Letting Your Light Shine – Teens Healing From Abuse
While each individual’s path of healing is unique, this “healing flame” is a visual representation of factors that contribute to healing for youth who have experienced abuse. It has been adapted from Kate Cavett’s Healing Wheel. It starts with the inner flame and grows outward.
Naming the Abuse. Identifying abusive experiences and naming them can be the first step to healing. Talking to someone about your experiences in relationships can help you to see them in a new light and to identify what you may have initially thought of as “normal” as actually being harmful or abusive. Talking to a trusted friend or adult begins the journey of breaking through the isolation. The Power and Control Wheel can help.
Finding Safety. Once you have identified and named the abuse, it is important to create and/or implement an individualized “plan” to keep yourself safe from further harm. Often times you are already taking steps to stay safe at home, at work or at school. Make a list of the things you are doing already that are keeping you safe. Safety planning also helps you to think through possible scenarios so that if they occur you know automatically what your next steps will be. Think about what your fears are and brainstorm what you can do to avoid dangerous situations or to get help if needed. Check out the Love is Respect Interactive Safety Planning Tool here.
Gathering Resources. It can be tempting to try to deal with abuse on your own, but it will be much easier with support. As a part of your safety plan, identify people and organizations that can help. This may include family, friends, and others. Is there someone at school who you trust? Can you alert security to the situation and include them in safety planning? Could you connect with a local advocacy organization that specializes in helping people who are experiencing abuse? Are you involved in a faith community or an after school program? Gathering your resources means building a safety net for your physical as well as emotional health. Write down the names and contact information for people you can go to for assistance when you need it. Make an effort to reach out.
Deciding on a Different Path. Once you are safe and know your resources, make a decision to choose something better for yourself. You may have to learn some strategies for coping until you are able to safely escape. Create your own goals. What do you see for your future? What do you want out of your relationships now and in the future?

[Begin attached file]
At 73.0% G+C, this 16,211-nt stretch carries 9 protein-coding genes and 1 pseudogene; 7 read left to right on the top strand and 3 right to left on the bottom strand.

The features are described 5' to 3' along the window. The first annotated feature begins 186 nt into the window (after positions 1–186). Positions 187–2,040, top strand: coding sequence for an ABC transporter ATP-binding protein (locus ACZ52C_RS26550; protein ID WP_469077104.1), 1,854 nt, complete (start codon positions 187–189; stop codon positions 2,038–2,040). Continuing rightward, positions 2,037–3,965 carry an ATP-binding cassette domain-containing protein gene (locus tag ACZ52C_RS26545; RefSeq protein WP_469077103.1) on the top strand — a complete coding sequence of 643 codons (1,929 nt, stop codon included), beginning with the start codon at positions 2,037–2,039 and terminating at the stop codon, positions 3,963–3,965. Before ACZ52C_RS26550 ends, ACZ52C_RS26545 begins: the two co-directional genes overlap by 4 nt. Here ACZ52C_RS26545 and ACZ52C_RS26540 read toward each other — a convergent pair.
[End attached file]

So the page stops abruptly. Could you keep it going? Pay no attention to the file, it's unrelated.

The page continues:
Redefining Love. Many of us have grown up thinking that love is the drama and romance that we see in the movies. You may have even learned at home that love is about being overpowering and controlling or submissive and dependent. After naming the abuse and identifying what you don’t want in your relationships, you have the opportunity to decide what you do want. Part of healing involves developing a new definition of what love means to you.
Learning About Yourself. When you can take the focus off of the person who is abusive to you, you have the opportunity to get to know someone who you might not have met yet… yourself! Let go of the messages you have been told about yourself by others, and instead spend some time learning who you are, what you like and don’t like. Practice acceptance and non- judgment. Eventually you will find your own voice and work up the courage to speak the truth.
Developing Healthy Boundaries. When people run you over with their abusive behaviors, it can be hard to know where their actions or decisions end and yours begin. It is common to feel responsible for other people’s actions or to think you caused their abusive behavior. In time you will learn that you are not responsible for other people’s behavior- only your own. At this point in your healing journey, you are well equipped to set boundaries in your relationships. You have the right to expect respect and the power to decide how you want to be treated. You cannot control other people’s behavior, but you can choose to enforce boundaries with those who are not respectful of you. For example, if you say you will not engage in risky behavior such as alcohol or drug use, you cannot stop your friend or partner from using, but you can decide not to be around them if they are.
Grieving and Letting Go of the Past. Once you are in a safer and healthier place, physically and emotionally, it may be time to grieve. Shed tears. Release your anger and pain in nonviolent ways. Most importantly let yourself feel whatever you are feeling. Grieving is a process and emotions may come in waves. Give yourself time and space to work through your feelings of loss. Let your feelings out rather than holding onto them inside. You will know when it is time to let go of the past.
Accepting Where You Are In Order To Move Forward. What happened was wrong, and you know that now. You know how it has affected your life, possibly in some major ways. After you have released some of your emotions, you might reach a point of accepting where you are without resentment, if only to move past the raw emotions and focus on something better in your life.
Nurturing Your Own Flame. Sometimes we need to be our own best advocate. Part of healing is learning to stand up for ourselves and to nurture ourselves in ways that others have not. Give yourself plenty of compliments, affirmations and words of encouragement. Give yourself everything you wish you would have gotten from your parent or partner. You have come a long way. You are surviving and healing! Your flame will only continue to grow as you let your true light shine.
Taryn Tessneer is one of three Youth Advocates at Alexandra House who serve students in Anoka County schools.